A new batch of CNC computers is tested before packaging. A diagnostic test is run on each computer to make sure the softwared is properly installed and that everything is working. Francisco is hooking up a gang of 4 stepper motors which will be connected to a computer to make sure all 4 axes are working properly. (Click on image for larger version.)

The accessories are assembled and packaged in another area. Dee is surrounded by parts bins and many sizes of plastic bags and cardboard boxes. She also prints the instructions that go with each accessory, so she has a lot to keep track of in this department. Here she is assembling a run of mill vises. (Click on photo for larger image.)

The completed machine components are packaged for shipment. Off to the right of the picture are shelves of finished, boxed product ready to be pulled by the shipping department as needed. Here a long bed lathe is being put into a box along with one of the motor/speed control units and accessory boxes in the foreground. Mills are more difficult to pack as each must be bolted to a piece of plywood before boxing to keep it from shifting during shipment.  (Click on photo for larger image.)

(Click here to see mills being packaged.)

The shipping department does the final packaging for all orders--from small individual parts to large orders for dealers. UPS & FedEx computer systems help streamline the workload and track the packages in route. Ryker sees that everything goes out on time and as ordered. A dual-height loading dock is outside the rollup door in the background. Finished and boxed machines are stacked to the left and accessories are stored on the shelves to the right. The big blue "balloon" in the background holds packing "peanuts". From here, Sherline tools come straight to YOU.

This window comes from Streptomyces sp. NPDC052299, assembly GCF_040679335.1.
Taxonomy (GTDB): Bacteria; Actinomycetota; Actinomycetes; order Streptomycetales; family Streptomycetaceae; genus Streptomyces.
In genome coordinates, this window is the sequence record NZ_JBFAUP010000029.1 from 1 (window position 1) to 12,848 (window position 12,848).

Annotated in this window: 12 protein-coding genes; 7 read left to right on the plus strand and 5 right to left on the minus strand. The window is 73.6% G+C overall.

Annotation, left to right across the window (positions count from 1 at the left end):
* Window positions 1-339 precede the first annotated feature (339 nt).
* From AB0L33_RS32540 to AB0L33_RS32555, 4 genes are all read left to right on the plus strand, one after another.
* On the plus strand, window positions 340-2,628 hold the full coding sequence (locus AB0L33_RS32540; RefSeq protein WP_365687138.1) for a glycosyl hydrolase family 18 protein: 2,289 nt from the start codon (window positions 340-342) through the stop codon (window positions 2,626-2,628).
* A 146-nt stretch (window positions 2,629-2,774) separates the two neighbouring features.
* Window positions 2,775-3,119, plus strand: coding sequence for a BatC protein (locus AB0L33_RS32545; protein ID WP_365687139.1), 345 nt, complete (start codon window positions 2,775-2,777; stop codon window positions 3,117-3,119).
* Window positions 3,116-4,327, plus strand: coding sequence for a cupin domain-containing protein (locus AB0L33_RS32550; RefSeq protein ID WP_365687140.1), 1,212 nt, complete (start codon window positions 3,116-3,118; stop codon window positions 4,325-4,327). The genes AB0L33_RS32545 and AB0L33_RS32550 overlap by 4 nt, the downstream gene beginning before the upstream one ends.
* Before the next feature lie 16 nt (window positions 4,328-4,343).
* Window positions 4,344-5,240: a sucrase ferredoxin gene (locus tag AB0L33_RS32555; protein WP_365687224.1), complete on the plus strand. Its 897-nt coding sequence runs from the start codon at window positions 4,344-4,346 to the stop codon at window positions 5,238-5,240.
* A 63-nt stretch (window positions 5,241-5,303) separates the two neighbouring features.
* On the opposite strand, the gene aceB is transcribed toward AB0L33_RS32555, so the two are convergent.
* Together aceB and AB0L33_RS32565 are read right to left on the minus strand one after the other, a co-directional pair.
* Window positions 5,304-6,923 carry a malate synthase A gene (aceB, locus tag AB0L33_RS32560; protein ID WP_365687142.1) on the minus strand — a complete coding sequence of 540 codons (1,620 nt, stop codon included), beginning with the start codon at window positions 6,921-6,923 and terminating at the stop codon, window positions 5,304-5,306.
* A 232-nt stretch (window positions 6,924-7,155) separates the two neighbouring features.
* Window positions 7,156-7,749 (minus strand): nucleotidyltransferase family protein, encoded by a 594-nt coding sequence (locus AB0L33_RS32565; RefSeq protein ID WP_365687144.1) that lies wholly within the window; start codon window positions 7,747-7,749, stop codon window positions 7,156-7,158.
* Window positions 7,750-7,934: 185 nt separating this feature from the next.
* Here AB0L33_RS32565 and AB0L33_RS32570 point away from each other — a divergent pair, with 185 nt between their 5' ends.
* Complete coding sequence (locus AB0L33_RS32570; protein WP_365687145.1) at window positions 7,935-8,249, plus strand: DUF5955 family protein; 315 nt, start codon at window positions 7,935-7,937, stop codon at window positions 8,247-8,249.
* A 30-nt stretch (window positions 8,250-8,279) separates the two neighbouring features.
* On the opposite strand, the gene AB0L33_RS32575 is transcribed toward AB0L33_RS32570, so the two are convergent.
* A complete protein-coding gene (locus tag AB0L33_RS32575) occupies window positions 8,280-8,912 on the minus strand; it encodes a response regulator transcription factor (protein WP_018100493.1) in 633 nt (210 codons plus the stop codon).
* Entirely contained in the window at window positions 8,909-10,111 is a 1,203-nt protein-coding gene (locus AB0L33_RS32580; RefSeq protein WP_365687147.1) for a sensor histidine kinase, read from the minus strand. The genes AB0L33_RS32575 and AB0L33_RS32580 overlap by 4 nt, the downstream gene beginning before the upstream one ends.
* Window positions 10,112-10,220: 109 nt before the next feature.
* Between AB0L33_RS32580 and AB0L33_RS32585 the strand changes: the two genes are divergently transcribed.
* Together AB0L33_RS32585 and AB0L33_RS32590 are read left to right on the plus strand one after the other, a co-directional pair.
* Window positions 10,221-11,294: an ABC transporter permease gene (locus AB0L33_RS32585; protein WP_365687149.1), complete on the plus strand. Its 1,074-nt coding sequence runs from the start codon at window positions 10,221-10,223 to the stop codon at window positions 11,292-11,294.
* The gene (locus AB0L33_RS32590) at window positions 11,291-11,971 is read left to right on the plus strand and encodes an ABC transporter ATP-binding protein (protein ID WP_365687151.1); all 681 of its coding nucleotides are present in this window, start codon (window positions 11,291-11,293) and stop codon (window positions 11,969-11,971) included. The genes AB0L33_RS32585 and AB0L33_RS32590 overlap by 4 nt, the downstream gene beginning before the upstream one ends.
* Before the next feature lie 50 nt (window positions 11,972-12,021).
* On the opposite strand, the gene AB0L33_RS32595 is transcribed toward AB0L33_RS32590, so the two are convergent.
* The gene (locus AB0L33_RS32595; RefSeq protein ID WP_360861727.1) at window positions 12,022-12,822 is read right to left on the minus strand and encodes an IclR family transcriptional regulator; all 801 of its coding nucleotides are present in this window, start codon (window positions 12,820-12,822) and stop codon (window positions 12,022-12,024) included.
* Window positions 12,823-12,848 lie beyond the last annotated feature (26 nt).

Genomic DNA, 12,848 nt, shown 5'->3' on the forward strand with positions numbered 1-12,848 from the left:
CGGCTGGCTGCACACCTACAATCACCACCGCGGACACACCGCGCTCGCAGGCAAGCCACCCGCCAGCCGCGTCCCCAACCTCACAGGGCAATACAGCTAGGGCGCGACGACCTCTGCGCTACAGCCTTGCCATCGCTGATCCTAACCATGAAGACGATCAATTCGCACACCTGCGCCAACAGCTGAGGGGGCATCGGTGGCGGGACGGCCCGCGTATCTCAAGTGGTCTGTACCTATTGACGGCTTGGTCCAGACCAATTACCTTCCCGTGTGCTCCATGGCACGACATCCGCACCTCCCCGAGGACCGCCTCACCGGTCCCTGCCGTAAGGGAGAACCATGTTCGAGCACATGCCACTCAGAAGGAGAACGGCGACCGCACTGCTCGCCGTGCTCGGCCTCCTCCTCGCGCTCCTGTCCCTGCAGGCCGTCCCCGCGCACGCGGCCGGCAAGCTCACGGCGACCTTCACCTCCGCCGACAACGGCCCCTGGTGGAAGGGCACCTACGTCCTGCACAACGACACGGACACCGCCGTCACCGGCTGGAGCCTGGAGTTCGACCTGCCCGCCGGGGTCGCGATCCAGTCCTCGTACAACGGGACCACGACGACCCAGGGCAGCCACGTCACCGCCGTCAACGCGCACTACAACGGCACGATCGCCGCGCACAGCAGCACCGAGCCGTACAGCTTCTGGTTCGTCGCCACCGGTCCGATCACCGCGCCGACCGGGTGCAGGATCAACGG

Despite all the emphasis on machines in this tour, keep in mind that the ultimate quality of the products we make are a result of the people who work here. This shot of the day shift shows some of the craftsmen and staff who make the parts, assemble and ship the machines you buy. Remember that Sherline tools are made in America by 35 people who care.

 

COME BY FOR A VISIT!

...There's also a map on the back of your Sherline catalog.

If you are in Southern California, please come by and visit us. Vista is about 35 minutes North of San Diego on Interstate 5 and about an hour and a half to two hours South of Los Angeles. We are always glad to show people our facility. No appointment is necessary. Office hours are Monday through Friday, 8 A.M. to 5 P.M. The hours between 9 A.M. and 3 P.M are the best times to avoid "rush hour" traffic.